But I had a script. I upload the file and the script would clean out 90% of the junk from the Word file and it would create the ancillary files that I needed, and then I approach some people who eventually have actually become clients of mine to help finance it and we hired a developer who went in and created a Microsoft Word add-in.
Now, unfortunately, when we started development and we decided to go the add-in route, we didn’t realize that Word for Mac doesn’t use Microsoft add-ins, so it is Windows only. Since I run a Mac, I actually have to run Windows on my Mac in order to use the software, but it works so much better and is so much easier than pretty much everything else. I do use that as my go-to software for when I’m creating my Kindle files.
The way that it works is you have a Microsoft Word and there will be a new button on the ribbon for WordCrusher, so you click on that, and it actually has a button for a Kindle file or for CreateSpace, and whichever one you click, it will give you a little wizard. It goes through your book, tries to find your chapter marks. If you’ve used styles, which I highly recommend that you do, then it will detect them based on the Heading 1s.
If you don’t use styles, it can still do a pretty good job of intelligently figuring out where your chapter breaks are, but depending on whether you have a lot of images or very short paragraphs that are less than a line long, then sometimes it can get a little confused. So having your styles, it definitely makes it a little bit easier and more likely to be able to correctly figure out what your chapters are.
Once it does that, you enter in information such as title of the book, the author, the publisher, ISBN if you have one. If you want a dedication, it will put that in there. If you want a disclaimer, it will put that in there. So once you’ve done that, you select the file name and it will go in and create your Kindle file for you, and pretty much there’s nothing else that you have to do.
If you do want to edit the files, all of the source files are made available so that you can go in and make specific edits if you want to change the look and feel of the book, or if you want to do something along the lines of adding in additional content to the beginning or to the end of it.
For one of my clients, they have a lot of books, so what we do is actually compile the books with a list of all of the other books at the end, so I’ve already created the file that has the book covers in it, and I just kind of add that on to the end of it so I just have to make a quick update to the source files, recompile through KindleGen and then it’s ready to upload.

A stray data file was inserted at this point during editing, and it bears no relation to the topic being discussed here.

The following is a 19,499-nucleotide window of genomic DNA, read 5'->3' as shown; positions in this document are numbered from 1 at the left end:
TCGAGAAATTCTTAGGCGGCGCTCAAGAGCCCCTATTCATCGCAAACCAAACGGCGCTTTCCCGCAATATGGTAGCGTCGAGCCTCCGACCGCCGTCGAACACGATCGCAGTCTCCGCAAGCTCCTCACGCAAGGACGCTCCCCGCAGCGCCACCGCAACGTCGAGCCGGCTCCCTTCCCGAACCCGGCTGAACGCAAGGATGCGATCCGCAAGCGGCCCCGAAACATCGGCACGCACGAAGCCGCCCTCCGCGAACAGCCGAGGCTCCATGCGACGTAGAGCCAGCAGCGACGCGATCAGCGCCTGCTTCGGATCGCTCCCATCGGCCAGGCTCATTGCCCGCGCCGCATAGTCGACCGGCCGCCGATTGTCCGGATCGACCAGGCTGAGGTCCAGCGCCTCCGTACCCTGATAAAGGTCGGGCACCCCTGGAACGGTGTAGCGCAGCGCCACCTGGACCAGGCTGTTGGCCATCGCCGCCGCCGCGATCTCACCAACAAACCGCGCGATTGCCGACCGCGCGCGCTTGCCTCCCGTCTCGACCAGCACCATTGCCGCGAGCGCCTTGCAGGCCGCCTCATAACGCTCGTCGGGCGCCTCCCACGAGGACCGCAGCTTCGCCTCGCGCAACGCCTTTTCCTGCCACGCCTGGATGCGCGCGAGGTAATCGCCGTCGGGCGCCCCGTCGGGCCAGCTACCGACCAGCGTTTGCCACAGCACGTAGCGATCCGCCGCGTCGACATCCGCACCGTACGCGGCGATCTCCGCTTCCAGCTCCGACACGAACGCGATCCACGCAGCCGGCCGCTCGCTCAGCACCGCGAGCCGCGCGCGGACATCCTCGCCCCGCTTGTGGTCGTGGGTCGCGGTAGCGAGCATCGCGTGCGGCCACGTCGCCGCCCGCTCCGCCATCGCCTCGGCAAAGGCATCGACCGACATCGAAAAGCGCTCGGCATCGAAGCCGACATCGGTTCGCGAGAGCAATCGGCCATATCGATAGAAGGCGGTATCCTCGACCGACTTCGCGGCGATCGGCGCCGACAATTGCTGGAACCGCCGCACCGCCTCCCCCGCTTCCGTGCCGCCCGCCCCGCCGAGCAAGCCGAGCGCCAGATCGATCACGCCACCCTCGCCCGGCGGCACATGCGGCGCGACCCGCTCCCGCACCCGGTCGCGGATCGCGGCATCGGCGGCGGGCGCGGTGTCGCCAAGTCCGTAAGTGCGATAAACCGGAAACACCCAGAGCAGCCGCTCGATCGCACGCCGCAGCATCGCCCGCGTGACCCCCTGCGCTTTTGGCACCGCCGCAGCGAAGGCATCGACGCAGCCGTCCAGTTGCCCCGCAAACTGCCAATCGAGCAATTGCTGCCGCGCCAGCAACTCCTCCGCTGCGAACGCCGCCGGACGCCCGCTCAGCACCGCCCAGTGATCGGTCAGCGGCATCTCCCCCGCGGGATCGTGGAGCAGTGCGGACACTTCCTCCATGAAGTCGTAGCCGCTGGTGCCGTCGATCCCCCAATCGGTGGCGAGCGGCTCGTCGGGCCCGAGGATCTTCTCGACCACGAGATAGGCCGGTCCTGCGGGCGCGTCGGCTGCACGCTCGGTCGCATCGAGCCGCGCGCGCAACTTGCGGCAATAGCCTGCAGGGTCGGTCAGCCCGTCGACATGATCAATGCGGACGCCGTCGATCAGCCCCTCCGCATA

For most people though, if you have a single book, or if you want to just link to the book at the back of the Word document, it’s easy enough to just put it in there and WordCrusher will put that in as part of the book for you. It does not do EPUB. If you wanted to, use the source file as you could create the EPUB files relatively easily, but generally speaking, it just does Kindle. It is Windows only.
If you want to do CreateSpace, it will do the basic layouts for you, and I’m not as big of a fan of the CreateSpace layouts. I do usually do quite a bit of editing of the file before I would upload it to print, but again, it does the 90% solution for me, so that rather than having to spend hours and hours on something, it knocks it down to about 30 seconds and I’ve got 90% of the work done, and depending on whether I’m doing a MOBI file for the Kindle, then I’ll usually be done. If I’m doing a CreateSpace file, I’ll usually have 10 or 20 or 30 more minutes of work to clean up a few things based on how it comes out.
So those are the main software that I’ve used or taken a look at. Other software that you can use, obviously, if you’re not using Microsoft Word, you can use OpenOffice or LibreOffice. Those will be able to save as Word files for those applications that use the Word documents as what you import.
If you really are a designer, InDesign from Adobe has an EPUB exporter that you can download and install as an add-in, but that’s definitely a little bit past the average person for the software that they would be using. So most likely one of the ones from this list of a half dozen pieces of software would be a little bit better, and none of the software is expensive. Most of it, let’s see, Calibre you can get for free. That’s open source. Scrivener is about $50. The eBook Formatting Pro, I think, is $60. Jutoh is right around there as well. Sigil is open source, so that’s free.
WordCrusher, technically isn’t on the market right now, so there are some ways that you can get access to it, and I’m hoping that relatively soon it will actually be for sale, but right now that’s kind of in house only. So unless you know how to get it, then it’s not really available to you at the time that I’m recording. InDesign, obviously, if you want that, that’s going to cost you hundreds of dollars, or at least a monthly subscription with Adobe’s new creative cloud, so that will be priced out of the average person’s budget. At most, that’s what they’re doing professionally.
So if you have any other favorite software that you use, I’d love to hear about it, and leave a comment in the episode notes at mppcast.com/9. That’s a new domain, and I just registered to make it a little bit easier for people to find the site and to say it. So you can go to either ModernPublishingPodcast.com or to mppcast.com, and that will automatically redirect you back to ModernPublishingPodcast.com.
So I would love to hear your experience with any of these tools or any other tools that you’ve used, and I’m always looking for something new to try and if there’s a better way of doing things, then I’m always happy to upgrade my own processes. So until next week, I am looking forward to hearing about what it is that you use.
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After doing a bit more research, I’ve downgraded Sigil on my Mac to version 0.6.2 and it’s now stable again. Apparently, the latest version (0.7.2) isn’t compatible with the latest versions of Mac OS, so it crashes regularly. Nice to have it back!